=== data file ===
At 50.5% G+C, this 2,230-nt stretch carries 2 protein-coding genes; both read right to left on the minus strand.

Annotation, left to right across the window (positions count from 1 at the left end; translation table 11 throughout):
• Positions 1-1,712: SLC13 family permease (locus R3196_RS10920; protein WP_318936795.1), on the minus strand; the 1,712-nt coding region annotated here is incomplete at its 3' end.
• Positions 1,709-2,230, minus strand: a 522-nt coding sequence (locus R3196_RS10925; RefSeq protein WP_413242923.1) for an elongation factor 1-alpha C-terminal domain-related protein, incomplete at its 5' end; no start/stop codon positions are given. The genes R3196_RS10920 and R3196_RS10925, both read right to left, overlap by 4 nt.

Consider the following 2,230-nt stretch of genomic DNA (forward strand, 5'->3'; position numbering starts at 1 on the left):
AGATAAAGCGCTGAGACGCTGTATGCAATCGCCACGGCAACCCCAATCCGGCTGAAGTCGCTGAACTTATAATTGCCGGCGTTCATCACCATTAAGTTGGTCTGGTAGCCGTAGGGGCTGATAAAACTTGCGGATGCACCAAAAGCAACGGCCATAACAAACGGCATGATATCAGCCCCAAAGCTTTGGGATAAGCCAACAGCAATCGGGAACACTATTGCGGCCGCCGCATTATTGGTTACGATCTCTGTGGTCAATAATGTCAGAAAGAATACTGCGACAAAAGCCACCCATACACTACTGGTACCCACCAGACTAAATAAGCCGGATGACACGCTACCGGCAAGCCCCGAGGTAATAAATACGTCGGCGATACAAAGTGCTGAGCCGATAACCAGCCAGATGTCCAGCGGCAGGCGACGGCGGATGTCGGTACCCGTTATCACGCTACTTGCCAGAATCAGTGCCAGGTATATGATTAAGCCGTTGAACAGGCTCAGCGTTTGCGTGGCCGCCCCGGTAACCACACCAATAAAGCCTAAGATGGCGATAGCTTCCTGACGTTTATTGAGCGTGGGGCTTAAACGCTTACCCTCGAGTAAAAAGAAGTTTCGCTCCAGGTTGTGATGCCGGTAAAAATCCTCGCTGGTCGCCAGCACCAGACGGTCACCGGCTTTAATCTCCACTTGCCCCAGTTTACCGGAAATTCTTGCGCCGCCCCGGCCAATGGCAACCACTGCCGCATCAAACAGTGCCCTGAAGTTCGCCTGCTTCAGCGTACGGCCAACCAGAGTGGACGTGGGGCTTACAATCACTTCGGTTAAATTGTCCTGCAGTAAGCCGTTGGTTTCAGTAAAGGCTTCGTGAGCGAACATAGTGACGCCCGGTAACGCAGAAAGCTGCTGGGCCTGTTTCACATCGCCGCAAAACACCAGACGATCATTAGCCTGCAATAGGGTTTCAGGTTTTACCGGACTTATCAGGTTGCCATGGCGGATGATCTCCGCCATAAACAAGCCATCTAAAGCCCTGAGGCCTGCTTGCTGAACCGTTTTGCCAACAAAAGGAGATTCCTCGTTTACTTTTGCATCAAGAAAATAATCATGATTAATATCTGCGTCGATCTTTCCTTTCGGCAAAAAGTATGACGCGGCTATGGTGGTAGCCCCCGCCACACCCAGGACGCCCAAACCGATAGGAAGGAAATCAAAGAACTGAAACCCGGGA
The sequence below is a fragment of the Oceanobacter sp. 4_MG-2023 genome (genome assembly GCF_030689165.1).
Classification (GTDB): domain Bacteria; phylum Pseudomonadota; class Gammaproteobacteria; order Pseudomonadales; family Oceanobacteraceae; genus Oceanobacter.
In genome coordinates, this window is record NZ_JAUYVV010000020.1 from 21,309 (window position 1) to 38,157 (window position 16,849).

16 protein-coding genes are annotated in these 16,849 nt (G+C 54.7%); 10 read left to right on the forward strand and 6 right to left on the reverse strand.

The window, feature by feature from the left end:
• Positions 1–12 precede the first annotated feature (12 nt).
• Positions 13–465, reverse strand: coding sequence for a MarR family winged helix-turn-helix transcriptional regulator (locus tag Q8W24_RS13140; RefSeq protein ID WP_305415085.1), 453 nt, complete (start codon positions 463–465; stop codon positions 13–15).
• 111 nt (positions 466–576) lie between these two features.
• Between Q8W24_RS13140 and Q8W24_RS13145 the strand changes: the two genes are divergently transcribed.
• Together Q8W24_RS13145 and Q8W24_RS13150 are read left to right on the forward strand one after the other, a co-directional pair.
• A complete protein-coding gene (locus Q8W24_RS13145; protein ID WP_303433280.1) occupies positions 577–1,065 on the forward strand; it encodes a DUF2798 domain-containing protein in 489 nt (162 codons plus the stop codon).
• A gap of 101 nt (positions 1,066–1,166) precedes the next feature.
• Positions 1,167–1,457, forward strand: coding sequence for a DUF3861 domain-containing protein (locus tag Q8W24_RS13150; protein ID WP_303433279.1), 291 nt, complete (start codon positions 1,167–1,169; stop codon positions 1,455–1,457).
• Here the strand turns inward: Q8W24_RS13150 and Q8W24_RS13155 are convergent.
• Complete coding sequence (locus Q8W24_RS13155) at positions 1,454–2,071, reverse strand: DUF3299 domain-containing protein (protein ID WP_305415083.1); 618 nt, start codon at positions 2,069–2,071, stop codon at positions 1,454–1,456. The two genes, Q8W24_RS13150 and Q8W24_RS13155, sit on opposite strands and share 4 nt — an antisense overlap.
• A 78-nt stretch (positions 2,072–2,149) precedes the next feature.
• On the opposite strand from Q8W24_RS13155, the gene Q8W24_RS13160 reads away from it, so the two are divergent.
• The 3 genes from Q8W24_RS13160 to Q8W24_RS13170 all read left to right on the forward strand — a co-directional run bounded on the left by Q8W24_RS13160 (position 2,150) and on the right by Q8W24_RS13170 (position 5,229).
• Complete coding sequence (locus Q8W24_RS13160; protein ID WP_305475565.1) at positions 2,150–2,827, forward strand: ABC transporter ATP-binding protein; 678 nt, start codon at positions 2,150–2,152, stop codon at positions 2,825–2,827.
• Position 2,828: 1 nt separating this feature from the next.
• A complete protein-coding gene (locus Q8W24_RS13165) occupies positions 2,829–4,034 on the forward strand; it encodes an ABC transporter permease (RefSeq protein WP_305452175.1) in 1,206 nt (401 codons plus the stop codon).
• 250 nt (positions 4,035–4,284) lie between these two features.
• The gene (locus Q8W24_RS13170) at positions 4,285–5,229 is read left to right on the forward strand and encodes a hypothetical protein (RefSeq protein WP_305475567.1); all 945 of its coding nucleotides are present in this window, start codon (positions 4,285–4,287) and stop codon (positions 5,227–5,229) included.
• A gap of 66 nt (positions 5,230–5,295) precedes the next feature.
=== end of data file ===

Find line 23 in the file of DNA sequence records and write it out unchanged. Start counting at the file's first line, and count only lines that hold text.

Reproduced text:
• On the opposite strand from Q8W24_RS13155, the gene Q8W24_RS13160 reads away from it, so the two are divergent.